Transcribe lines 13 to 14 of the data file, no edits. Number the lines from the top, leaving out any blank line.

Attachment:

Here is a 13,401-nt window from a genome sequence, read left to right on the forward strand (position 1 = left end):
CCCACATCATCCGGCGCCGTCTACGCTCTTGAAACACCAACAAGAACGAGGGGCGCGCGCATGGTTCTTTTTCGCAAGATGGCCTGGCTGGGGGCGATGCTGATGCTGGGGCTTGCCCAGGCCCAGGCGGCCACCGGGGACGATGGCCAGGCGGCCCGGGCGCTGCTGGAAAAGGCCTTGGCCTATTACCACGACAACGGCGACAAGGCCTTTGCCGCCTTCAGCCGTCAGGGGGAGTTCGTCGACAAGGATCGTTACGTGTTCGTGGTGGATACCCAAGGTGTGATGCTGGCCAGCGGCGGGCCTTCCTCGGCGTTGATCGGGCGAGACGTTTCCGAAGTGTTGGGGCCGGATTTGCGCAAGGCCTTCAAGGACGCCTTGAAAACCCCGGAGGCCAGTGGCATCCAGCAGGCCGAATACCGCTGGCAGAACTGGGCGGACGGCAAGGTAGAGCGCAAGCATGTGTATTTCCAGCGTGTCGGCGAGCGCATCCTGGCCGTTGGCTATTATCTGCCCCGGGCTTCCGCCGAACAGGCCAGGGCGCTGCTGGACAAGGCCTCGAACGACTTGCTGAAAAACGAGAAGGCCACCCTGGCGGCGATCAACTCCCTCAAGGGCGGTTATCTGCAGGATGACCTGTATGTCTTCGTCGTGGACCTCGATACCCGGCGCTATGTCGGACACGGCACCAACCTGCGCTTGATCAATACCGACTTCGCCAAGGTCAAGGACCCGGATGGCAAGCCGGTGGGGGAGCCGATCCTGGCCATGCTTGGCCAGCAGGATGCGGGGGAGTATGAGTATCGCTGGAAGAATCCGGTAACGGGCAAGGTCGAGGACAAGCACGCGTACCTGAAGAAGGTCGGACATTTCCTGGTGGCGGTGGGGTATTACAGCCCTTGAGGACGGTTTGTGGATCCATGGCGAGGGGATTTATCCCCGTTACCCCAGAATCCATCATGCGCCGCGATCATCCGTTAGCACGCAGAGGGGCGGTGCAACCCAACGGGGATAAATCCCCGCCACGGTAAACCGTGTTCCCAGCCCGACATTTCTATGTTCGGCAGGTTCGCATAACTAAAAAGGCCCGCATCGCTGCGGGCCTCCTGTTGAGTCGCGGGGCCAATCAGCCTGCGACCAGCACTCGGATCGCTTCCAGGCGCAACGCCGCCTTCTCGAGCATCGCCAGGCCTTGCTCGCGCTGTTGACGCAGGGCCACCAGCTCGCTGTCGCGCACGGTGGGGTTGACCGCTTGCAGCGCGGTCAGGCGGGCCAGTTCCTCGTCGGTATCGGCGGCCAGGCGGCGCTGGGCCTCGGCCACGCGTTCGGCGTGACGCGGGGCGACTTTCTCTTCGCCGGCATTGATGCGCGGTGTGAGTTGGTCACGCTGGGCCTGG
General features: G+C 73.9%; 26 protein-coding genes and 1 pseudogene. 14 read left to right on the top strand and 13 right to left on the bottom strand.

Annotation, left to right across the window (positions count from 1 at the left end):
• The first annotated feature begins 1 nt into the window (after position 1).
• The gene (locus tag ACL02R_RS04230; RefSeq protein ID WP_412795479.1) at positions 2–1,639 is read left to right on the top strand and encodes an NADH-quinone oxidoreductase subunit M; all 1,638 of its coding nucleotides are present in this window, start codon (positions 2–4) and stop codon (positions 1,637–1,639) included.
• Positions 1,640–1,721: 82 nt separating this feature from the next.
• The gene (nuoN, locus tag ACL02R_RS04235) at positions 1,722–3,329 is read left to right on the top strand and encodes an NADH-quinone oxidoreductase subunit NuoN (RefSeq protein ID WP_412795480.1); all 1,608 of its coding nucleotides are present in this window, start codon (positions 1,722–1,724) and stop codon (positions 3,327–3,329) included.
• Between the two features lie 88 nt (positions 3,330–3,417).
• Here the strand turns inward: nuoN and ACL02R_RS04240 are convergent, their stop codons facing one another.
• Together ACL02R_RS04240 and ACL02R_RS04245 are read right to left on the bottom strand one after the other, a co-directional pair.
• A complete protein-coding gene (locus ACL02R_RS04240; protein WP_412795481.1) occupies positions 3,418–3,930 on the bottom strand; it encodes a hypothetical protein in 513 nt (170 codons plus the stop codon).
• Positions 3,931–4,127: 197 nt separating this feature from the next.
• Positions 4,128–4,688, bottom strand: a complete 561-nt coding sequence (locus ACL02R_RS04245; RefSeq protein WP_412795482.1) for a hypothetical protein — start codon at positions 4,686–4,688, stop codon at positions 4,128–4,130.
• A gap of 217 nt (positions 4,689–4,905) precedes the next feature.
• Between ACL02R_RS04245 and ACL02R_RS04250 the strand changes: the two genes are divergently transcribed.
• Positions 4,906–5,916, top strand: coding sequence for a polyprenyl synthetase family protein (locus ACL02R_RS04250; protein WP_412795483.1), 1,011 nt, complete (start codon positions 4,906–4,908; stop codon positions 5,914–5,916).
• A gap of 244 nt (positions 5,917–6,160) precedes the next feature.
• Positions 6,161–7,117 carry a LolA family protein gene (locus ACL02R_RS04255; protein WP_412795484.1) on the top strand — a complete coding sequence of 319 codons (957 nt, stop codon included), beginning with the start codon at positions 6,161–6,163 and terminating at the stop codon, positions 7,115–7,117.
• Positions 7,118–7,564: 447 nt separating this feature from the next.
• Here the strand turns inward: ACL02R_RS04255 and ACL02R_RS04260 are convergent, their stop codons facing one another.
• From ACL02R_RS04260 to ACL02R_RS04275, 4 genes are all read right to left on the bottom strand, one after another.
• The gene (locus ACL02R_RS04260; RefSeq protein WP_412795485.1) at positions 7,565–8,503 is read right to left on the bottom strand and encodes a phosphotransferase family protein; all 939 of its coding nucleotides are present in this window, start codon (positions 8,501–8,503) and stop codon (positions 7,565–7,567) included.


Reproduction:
• Positions 3,931–4,127: 197 nt separating this feature from the next.
• Positions 4,128–4,688, bottom strand: a complete 561-nt coding sequence (locus ACL02R_RS04245; RefSeq protein WP_412795482.1) for a hypothetical protein — start codon at positions 4,686–4,688, stop codon at positions 4,128–4,130.